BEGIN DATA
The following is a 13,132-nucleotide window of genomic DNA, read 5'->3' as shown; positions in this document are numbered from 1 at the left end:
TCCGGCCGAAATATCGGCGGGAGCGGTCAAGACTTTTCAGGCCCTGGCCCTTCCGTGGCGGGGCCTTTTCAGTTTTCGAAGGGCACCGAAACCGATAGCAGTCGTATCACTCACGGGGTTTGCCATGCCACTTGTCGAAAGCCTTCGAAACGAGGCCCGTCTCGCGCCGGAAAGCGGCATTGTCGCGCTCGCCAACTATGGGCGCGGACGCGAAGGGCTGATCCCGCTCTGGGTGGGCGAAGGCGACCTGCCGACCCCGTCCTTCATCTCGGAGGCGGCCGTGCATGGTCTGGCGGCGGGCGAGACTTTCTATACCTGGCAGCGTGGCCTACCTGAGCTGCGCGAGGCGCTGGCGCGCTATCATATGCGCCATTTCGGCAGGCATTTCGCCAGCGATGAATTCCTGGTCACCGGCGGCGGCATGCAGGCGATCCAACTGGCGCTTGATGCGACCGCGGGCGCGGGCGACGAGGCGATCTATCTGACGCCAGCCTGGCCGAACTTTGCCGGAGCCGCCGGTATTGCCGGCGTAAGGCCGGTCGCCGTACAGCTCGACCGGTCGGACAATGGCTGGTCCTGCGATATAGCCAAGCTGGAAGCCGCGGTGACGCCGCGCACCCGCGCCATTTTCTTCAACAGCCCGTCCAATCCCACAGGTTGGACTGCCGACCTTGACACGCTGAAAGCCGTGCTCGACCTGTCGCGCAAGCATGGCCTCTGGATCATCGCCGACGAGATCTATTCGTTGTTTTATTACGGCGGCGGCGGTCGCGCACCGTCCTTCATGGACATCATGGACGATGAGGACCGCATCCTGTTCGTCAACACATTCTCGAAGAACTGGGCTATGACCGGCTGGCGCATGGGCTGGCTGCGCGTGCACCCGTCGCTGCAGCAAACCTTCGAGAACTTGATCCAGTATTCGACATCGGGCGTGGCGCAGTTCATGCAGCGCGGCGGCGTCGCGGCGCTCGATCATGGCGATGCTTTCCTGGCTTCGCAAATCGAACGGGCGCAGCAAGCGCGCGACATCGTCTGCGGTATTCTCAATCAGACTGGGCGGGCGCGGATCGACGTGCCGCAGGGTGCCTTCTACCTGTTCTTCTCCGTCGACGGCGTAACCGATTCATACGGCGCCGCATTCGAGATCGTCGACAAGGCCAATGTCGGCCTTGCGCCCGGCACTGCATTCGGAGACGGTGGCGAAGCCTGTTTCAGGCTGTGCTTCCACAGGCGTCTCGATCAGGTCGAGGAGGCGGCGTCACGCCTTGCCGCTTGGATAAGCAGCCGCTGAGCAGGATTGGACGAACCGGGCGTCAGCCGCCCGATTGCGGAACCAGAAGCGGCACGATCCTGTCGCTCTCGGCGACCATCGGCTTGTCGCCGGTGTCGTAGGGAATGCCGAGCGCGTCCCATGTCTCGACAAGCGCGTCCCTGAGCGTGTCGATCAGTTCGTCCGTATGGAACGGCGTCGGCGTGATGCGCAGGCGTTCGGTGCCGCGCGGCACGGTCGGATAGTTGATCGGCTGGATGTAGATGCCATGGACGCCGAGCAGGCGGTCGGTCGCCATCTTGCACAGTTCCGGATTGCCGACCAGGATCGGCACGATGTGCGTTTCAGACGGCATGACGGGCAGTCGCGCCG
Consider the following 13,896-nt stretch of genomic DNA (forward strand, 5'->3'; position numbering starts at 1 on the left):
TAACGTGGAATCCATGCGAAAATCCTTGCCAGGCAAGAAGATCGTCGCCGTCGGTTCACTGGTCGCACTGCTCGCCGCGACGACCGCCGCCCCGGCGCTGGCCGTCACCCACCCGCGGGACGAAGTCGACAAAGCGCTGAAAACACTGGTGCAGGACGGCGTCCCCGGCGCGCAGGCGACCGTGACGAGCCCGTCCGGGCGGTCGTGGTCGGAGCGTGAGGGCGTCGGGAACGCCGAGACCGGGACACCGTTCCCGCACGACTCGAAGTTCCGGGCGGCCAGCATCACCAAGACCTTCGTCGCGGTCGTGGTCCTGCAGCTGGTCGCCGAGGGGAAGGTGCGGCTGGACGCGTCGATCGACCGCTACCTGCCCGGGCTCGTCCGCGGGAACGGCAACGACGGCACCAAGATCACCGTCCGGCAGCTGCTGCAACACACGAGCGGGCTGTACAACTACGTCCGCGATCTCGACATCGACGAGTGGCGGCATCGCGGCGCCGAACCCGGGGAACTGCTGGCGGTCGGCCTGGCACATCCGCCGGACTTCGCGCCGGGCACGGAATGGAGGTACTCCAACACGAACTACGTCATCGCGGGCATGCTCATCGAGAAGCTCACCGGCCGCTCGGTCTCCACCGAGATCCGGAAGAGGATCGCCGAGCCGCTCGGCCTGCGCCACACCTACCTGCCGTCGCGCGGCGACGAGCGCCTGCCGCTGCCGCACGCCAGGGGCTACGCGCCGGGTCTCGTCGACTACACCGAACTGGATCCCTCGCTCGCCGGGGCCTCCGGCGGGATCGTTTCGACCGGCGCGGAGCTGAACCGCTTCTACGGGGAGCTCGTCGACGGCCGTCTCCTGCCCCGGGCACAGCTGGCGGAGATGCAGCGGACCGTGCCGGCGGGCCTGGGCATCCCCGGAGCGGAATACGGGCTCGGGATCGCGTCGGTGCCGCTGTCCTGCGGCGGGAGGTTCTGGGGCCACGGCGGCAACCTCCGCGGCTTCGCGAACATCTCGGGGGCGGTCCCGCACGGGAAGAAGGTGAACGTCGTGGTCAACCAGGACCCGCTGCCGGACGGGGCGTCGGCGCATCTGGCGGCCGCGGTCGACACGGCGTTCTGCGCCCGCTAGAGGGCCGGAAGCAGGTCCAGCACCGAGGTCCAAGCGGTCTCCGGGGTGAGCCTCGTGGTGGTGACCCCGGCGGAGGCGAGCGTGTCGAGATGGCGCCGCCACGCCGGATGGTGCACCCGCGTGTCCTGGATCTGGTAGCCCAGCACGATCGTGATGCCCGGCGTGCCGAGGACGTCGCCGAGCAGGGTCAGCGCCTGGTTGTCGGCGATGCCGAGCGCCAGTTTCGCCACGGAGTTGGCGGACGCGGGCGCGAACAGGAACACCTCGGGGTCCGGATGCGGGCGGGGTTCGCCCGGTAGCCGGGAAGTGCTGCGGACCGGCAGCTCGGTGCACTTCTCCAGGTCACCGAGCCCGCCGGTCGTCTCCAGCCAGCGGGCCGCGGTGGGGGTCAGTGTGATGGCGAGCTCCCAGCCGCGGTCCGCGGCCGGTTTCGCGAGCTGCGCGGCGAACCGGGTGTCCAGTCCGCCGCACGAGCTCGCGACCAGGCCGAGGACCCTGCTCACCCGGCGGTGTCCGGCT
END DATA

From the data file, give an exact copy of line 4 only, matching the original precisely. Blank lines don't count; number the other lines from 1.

TAACGTGGAATCCATGCGAAAATCCTTGCCAGGCAAGAAGATCGTCGCCGTCGGTTCACTGGTCGCACTGCTCGCCGCGACGACCGCCGCCCCGGCGCTGGCCGTCACCCACCCGCGGGACGAAGTCGACAAAGCGCTGAAAACACTGGTGCAGGACGGCGTCCCCGGCGCGCAGGCGACCGTGACGAGCCCGTCCGGGCGGTCGTGGTCGGAGCGTGAGGGCGTCGGGAACGCCGAGACCGGGACACCGTTCCCGCACGACTCGAAGTTCCGGGCGGCCAGCATCACCAAGACCTTCGTCGCGGTCGTGGTCCTGCAGCTGGTCGCCGAGGGGAAGGTGCGGCTGGACGCGTCGATCGACCGCTACCTGCCCGGGCTCGTCCGCGGGAACGGCAACGACGGCACCAAGATCACCGTCCGGCAGCTGCTGCAACACACGAGCGGGCTGTACAACTACGTCCGCGATCTCGACATCGACGAGTGGCGGCATCGCGGCGCCGAACCCGGGGAACTGCTGGCGGTCGGCCTGGCACATCCGCCGGACTTCGCGCCGGGCACGGAATGGAGGTACTCCAACACGAACTACGTCATCGCGGGCATGCTCATCGAGAAGCTCACCGGCCGCTCGGTCTCCACCGAGATCCGGAAGAGGATCGCCGAGCCGCTCGGCCTGCGCCACACCTACCTGCCGTCGCGCGGCGACGAGCGCCTGCCGCTGCCGCACGCCAGGGGCTACGCGCCGGGTCTCGTCGACTACACCGAACTGGATCCCTCGCTCGCCGGGGCCTCCGGCGGGATCGTTTCGACCGGCGCGGAGCTGAACCGCTTCTACGGGGAGCTCGTCGACGGCCGTCTCCTGCCCCGGGCACAGCTGGCGGAGATGCAGCGGACCGTGCCGGCGGGCCTGGGCATCCCCGGAGCGGAATACGGGCTCGGGATCGCGTCGGTGCCGCTGTCCTGCGGCGGGAGGTTCTGGGGCCACGGCGGCAACCTCCGCGGCTTCGCGAACATCTCGGGGGCGGTCCCGCACGGGAAGAAGGTGAACGTCGTGGTCAACCAGGACCCGCTGCCGGACGGGGCGTCGGCGCATCTGGCGGCCGCGGTCGACACGGCGTTCTGCGCCCGCTAGAGGGCCGGAAGCAGGTCCAGCACCGAGGTCCAAGCGGTCTCCGGGGTGAGCCTCGTGGTGGTGACCCCGGCGGAGGCGAGCGTGTCGAGATGGCGCCGCCACGCCGGATGGTGCACCCGCGTGTCCTGGATCTGGTAGCCCAGCACGATCGTGATGCCCGGCGTGCCGAGGACGTCGCCGAGCAGGGTCAGCGCCTGGTTGTCGGCGATGCCGAGCGCCAGTTTCGCCACGGAGTTGGCGGACGCGGGCGCGAACAGGAACACCTCGGGGTCCGGATGCGGGCGGGGTTCGCCCGGTAGCCGGGAAGTGCTGCGGACCGGCAGCTCGGTGCACTTCTCCAGGTCACCGAGCCCGCCGGTCGTCTCCAGCCAGCGGGCCGCGGTGGGGGTCAGTGTGATGGCGAGCTCCCAGCCGCGGTCCGCGGCCGGTTTCGCGAGCTGCGCGGCGAACCGGGTGTCCAGTCCGCCGCACGAGCTCGCGACCAGGCCGAGGACCCTGCTCACCCGGCGGTGTCCGGCT